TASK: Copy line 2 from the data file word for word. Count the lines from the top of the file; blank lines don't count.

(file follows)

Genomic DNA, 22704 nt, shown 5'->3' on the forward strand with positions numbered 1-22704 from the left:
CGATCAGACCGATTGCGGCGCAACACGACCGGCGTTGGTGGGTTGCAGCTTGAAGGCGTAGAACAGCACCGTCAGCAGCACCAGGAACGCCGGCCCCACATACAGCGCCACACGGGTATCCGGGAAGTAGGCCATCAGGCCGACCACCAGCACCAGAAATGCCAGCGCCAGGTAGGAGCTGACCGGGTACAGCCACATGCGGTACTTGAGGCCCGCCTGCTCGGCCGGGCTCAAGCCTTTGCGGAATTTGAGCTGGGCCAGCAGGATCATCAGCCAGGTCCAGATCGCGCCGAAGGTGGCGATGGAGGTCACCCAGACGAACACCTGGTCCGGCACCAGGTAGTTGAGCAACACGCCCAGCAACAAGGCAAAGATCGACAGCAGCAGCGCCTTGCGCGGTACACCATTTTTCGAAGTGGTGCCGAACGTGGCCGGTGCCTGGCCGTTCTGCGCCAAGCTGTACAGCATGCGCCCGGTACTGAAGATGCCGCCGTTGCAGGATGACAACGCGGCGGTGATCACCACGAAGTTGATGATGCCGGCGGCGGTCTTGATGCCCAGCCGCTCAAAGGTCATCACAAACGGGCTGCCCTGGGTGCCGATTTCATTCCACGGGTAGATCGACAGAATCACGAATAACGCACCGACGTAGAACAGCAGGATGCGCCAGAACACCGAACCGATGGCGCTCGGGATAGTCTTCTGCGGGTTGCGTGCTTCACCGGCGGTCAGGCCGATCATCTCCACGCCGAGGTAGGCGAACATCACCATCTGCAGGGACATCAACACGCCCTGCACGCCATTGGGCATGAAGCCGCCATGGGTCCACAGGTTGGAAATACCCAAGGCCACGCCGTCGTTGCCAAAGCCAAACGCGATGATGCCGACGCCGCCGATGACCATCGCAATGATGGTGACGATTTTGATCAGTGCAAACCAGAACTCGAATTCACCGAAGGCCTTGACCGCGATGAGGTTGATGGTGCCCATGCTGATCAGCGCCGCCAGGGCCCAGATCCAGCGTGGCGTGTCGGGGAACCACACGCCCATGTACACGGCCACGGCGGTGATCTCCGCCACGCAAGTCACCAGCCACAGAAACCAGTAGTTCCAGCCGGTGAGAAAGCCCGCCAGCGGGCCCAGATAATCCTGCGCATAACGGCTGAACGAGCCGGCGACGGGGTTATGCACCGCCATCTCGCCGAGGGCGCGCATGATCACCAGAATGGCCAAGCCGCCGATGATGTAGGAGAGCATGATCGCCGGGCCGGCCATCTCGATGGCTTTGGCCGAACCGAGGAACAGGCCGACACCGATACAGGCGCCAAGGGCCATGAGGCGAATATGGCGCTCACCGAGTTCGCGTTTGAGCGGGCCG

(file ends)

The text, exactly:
CGATCAGACCGATTGCGGCGCAACACGACCGGCGTTGGTGGGTTGCAGCTTGAAGGCGTAGAACAGCACCGTCAGCAGCACCAGGAACGCCGGCCCCACATACAGCGCCACACGGGTATCCGGGAAGTAGGCCATCAGGCCGACCACCAGCACCAGAAATGCCAGCGCCAGGTAGGAGCTGACCGGGTACAGCCACATGCGGTACTTGAGGCCCGCCTGCTCGGCCGGGCTCAAGCCTTTGCGGAATTTGAGCTGGGCCAGCAGGATCATCAGCCAGGTCCAGATCGCGCCGAAGGTGGCGATGGAGGTCACCCAGACGAACACCTGGTCCGGCACCAGGTAGTTGAGCAACACGCCCAGCAACAAGGCAAAGATCGACAGCAGCAGCGCCTTGCGCGGTACACCATTTTTCGAAGTGGTGCCGAACGTGGCCGGTGCCTGGCCGTTCTGCGCCAAGCTGTACAGCATGCGCCCGGTACTGAAGATGCCGCCGTTGCAGGATGACAACGCGGCGGTGATCACCACGAAGTTGATGATGCCGGCGGCGGTCTTGATGCCCAGCCGCTCAAAGGTCATCACAAACGGGCTGCCCTGGGTGCCGATTTCATTCCACGGGTAGATCGACAGAATCACGAATAACGCACCGACGTAGAACAGCAGGATGCGCCAGAACACCGAACCGATGGCGCTCGGGATAGTCTTCTGCGGGTTGCGTGCTTCACCGGCGGTCAGGCCGATCATCTCCACGCCGAGGTAGGCGAACATCACCATCTGCAGGGACATCAACACGCCCTGCACGCCATTGGGCATGAAGCCGCCATGGGTCCACAGGTTGGAAATACCCAAGGCCACGCCGTCGTTGCCAAAGCCAAACGCGATGATGCCGACGCCGCCGATGACCATCGCAATGATGGTGACGATTTTGATCAGTGCAAACCAGAACTCGAATTCACCGAAGGCCTTGACCGCGATGAGGTTGATGGTGCCCATGCTGATCAGCGCCGCCAGGGCCCAGATCCAGCGTGGCGTGTCGGGGAACCACACGCCCATGTACACGGCCACGGCGGTGATCTCCGCCACGCAAGTCACCAGCCACAGAAACCAGTAGTTCCAGCCGGTGAGAAAGCCCGCCAGCGGGCCCAGATAATCCTGCGCATAACGGCTGAACGAGCCGGCGACGGGGTTATGCACCGCCATCTCGCCGAGGGCGCGCATGATCACCAGAATGGCCAAGCCGCCGATGATGTAGGAGAGCATGATCGCCGGGCCGGCCATCTCGATGGCTTTGGCCGAACCGAGGAACAGGCCGACACCGATACAGGCGCCAAGGGCCATGAGGCGAATATGGCGCTCACCGAGTTCGCGTTTGAGCGGGCCG